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Album review: Exocrine - The Hybrid Suns
The French tech-death band Exocrine have released their fifth record The Hybrid Suns (Unique Leader Records) and it is said to “study the voyage between life and death”. Exocrine are known for flawlessly bridging the gap between the savage technicality of bands like Archspire, with the more progressive elements of their fellow Bordeaux-based musicians Gorod and this combination does not disappoint.
Their previous album Maelstrom (2020) was a tremendous example of their unique sound – technical death metal blended with both progressive and synth-wave elements and their newest release The Hybrid Suns pushes the boundaries even further. The Hybrid Suns was both written and produced by the band’s founder and guitarist Sylvain Octor-Perez and offers crystal clear production, allowing the listener to fully appreciate the intricate and extremely technical musicianship.
FFO: Archspire, Gorod, Obscura, Cryptopsy, Virvum.
Album track list:
- The Hybrid Suns
- Dying Light
- Vortex of Shadow
- End of Time
- Burning Sand
The opening track The Hybrid Suns gives the listener a mind-blowing showcase of all the musical tricks this band has in their arsenal. Face melting guitar solos, the extreme tempo and drum technicality of tech-death, and the brutal vocals of death metal. This song also manages to give me the same triumphant, energizing feeling I get whenever I listen to a power metal song – it’s a real ‘going into battle’ song. (Listen to this song via the YouTube link at the bottom of this article).
The songs Vortex of Shadow and Blast feature more of the ferocity of traditional tech-death, whilst still managing to feature melodic breakdowns and Blast boasts a sprinkling of light synths in the background, which provides an interesting contrast.
The song Dying Light features an intense bass line, a pleasing blend of light female clean vocals and male death metal growls and some progressive elements which are reminiscent of the riffs from Tool’s album Ænema.
Want some heavy, catchy riffs and mind-blowing guitar solos? Then check out the songs End of Time and Horns. They stood out to me as the songs with the most distinct guitar solos and melodic guitar sections. Horns takes a more aggressive and heavy approach, whereas End of Time features a melodic guitar section, accompanied by the ever-loved gatling gun double bass drum.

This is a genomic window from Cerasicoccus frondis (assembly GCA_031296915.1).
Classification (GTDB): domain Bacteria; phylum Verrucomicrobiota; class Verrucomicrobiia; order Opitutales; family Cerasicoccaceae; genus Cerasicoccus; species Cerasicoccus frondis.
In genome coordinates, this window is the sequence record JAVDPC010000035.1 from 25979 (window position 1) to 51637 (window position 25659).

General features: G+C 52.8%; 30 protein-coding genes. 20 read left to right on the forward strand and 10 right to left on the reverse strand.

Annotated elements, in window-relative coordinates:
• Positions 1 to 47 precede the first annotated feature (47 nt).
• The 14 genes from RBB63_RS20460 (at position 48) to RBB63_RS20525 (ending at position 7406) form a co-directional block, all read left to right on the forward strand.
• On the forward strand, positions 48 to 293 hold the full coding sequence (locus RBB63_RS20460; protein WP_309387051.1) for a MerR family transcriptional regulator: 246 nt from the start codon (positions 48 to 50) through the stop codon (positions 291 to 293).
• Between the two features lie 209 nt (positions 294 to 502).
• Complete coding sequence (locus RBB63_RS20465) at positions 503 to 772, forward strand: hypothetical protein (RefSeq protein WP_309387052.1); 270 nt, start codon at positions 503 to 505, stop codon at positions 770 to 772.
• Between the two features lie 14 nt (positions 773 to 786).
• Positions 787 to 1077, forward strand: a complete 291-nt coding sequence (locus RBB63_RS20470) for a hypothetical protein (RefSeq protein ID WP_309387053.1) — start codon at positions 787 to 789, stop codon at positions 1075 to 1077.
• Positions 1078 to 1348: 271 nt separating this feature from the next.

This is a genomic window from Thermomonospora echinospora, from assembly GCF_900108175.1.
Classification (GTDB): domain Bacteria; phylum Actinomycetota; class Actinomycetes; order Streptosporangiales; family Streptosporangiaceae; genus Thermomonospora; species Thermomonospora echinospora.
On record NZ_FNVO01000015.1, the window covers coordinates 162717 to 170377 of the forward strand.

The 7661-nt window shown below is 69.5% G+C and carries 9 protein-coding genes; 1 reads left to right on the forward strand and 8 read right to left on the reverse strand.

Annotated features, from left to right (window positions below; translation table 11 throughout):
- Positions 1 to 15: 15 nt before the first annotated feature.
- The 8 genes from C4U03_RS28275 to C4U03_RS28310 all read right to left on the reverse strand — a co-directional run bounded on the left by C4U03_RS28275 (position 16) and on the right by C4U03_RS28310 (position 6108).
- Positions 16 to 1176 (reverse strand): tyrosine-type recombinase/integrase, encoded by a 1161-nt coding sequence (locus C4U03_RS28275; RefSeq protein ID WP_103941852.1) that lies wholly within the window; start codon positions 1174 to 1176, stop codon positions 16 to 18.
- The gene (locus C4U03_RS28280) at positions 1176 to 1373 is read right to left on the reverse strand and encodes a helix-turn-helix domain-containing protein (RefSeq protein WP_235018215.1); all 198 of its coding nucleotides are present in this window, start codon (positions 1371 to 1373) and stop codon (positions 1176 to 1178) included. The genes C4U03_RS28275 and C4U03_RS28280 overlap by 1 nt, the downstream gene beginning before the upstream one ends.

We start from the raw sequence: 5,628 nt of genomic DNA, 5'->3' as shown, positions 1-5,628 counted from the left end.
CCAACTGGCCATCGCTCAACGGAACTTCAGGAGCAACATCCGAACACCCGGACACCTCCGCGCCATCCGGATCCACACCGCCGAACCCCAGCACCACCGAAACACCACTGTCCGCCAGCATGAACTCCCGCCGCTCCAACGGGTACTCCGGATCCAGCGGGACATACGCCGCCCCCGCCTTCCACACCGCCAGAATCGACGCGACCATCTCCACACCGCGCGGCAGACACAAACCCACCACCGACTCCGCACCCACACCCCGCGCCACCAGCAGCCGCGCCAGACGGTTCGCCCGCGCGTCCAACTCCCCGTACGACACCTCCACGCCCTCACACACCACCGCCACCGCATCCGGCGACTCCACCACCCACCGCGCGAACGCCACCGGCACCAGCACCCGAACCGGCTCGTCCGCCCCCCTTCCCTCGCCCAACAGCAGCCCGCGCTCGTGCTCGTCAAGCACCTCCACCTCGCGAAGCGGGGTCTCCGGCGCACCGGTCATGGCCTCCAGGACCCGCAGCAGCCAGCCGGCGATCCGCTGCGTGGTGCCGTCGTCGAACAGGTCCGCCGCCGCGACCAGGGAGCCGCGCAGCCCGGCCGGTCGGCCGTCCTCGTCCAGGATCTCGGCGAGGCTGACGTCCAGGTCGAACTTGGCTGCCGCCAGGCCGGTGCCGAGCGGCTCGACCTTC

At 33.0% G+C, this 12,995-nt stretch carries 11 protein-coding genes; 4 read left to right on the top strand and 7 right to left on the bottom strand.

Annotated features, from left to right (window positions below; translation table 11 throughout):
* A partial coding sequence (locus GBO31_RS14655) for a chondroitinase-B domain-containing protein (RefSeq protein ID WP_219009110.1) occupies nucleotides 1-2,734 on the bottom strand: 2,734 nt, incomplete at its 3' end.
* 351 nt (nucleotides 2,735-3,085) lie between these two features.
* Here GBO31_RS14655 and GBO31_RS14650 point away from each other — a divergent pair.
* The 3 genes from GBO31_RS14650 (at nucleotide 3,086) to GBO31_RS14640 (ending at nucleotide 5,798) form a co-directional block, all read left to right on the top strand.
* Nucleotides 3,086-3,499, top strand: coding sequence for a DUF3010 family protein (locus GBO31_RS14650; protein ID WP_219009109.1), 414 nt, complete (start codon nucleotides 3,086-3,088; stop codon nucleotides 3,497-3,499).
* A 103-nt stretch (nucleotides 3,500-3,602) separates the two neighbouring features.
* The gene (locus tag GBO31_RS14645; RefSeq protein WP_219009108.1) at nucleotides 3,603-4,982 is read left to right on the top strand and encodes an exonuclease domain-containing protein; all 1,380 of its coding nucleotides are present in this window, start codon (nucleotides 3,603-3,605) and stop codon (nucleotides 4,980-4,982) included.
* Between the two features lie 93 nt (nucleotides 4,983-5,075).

The tracks Watchtower and Burning Sand are the two most unique songs on the album, due to their interesting intros. Watchtower opens with a synth-wave section which plunges directly into the punishingly brutal vocals and blast beats of death metal. Burning Sand is perhaps the most different song from this album. It opens with a refreshing flamenco/classic acoustic guitar section (reminiscent of the breakdown in the song To Carry My Grief Through Torpor and Silence by the band Allegaeon) and even features some thrash metal style riffs, before ending with an extremely powerful tech-death section.
The final track Shrine rounds off the album in great style. It is the album’s heaviest track featuring chunky guitars, subtle black metal elements and deep death metal vocals. This, plus the haunting screaming vocals, creates a strange atmosphere of impending doom and leaves the listener feeling uneasy but also very satisfied.
Exocrine are evolving their own unique style within the technical death metal genre, with their ability to expertly combine elements from other musical genres. The Hybrid Suns has already secured a high spot on my Album of the Year list and sets the bar very high for the technical death metal genre.